Filipino American professor and community activist E.J.R. David asked that question (link) after reading a piece from the New York Times series, “Conversations on Race” (link) where Asian Americans talk about how stereotypes unfairly brand them as the “model minority.” He noticed that out of the twelve participants whose stories were featured and shared, not one name appeared to be Filipino.
He pointed to five key reasons why Filipino American are still forgotten and invisible, even today:
(1) Uniqueness of Filipino American History
(2) Huge Filipino American Population
(3) Large Immigrant Population
(4) Significant Contributions to “Asian American” Identity
(5) Filipino Experience Racism at a Very High Rate
I’d like to add a sixth point: Self Acceptance vs. Self Denial. Identity. This is my story, a Filipino American story.
I first wrote about this subject on my own blog (link), after Filipinos reached a milestone in American TV history…twice on the same week. While every Pinoy and Filipino American publication reported on Crazy Ex-Girfriend when the musical comedy introduced the first Filipino American family on primetime broadcast mainstream television, I noted that history was also made when two different shows that featured Filipino American storylines in the same week. And, it was the lesser known NBC comedy I related to the most.
Truth Be Told starred Mark-Paul Gosselaar and Vanessa Minnillo-Lachey as parents, with Sophie Mackenzie Nack as their daughter. The episode was about self acceptance. [link]
I do not speak for those who came to the United States of America as children and decided to deny who they are. In my opinion, it would be a difficult task because they spoke Tagalog and carried the traits that are specific to the culture. I do not. I was born and raised in the U.S. and my parents never taught and spoke to me Tagalog. I’m English-only. And, despite being exposed to the culture — from family gatherings in the U.S., to summer vacations in the Philippines, to being part of cultural organizations, to even living in the Philippines for one entire year — I continued to deny my ethnicity. Even when faced with choosing my identity on a job application, rather than checking off Filipino, instead I check off Asian. Most of the time, it was not even an effort. In Los Angeles, I listened to KROQ music than the R&B music on KJLH or the KDAY jams Filipinos love. I enjoy baseball more than basketball. Moreover, I told people I am American Filipino. And so on. There was nothing in common between us.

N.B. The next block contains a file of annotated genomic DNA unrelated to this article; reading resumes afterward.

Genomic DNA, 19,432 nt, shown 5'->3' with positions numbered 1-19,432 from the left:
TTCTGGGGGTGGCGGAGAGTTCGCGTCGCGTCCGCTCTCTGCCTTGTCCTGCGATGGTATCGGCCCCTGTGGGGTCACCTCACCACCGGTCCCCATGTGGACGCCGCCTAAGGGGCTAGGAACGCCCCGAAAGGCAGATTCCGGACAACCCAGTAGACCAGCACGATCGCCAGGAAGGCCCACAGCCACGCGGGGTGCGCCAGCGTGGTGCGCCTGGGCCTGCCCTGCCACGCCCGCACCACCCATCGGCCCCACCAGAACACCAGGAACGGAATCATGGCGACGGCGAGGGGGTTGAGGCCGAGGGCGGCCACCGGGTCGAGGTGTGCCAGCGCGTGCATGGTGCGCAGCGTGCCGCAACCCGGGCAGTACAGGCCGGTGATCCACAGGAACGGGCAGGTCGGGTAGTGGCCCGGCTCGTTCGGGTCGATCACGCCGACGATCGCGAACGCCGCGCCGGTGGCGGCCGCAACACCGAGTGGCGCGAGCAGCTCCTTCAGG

In an interview from Yahoo Style (link), actress Shay Mitchell of Pretty Little Liars admitted she was once deeply unhappy with her half Filipino-heritage and went out of her way to look more Caucasian.
“I hated being asked who I was, and all my friends had blonde hair and blue eyes,” Mitchell says, having grown up in a predominately white area of Toronto. She dyed her hair lighter, wore colored contacts and hid from the sun to leave her skin pale.
I always believed only first-generation Filipino Americans would go through this experience of self denial, and every generation after them would proudly accept their culture. But, every Filipino American faces the question anew, of how to identify with and accept their heritage.
As I matured, I began to embrace the Filipino culture and my early exposure to it in earlier periods of my life. I also started having more Filipino American friends, most of them much younger than me — because they have an experience like mine: American-born and English-only. I felt a sense of guilt of my past denial of my own culture. I finally spoke about this in 2008, at the Chicago Filipino American Film Festival, in a group discussion among other FilAm filmmakers. It was a load off after carrying it for years.
Truth Be Told was quietly cancelled at the end of last year, as NBC struck down the sets and cast lead actor Tone Bell in another series. The final two episodes were burned off on Christmas Day. But, the spark was already lit. Filipino Americans are the second largest Asian ancestry group in the United States of America (link: Page 15, Column 2). We haven’t been fully seen yet. We haven’t been fully forgotten. Our next breakthroughs will come from getting ourselves first, and continuing to share what we see in ourselves.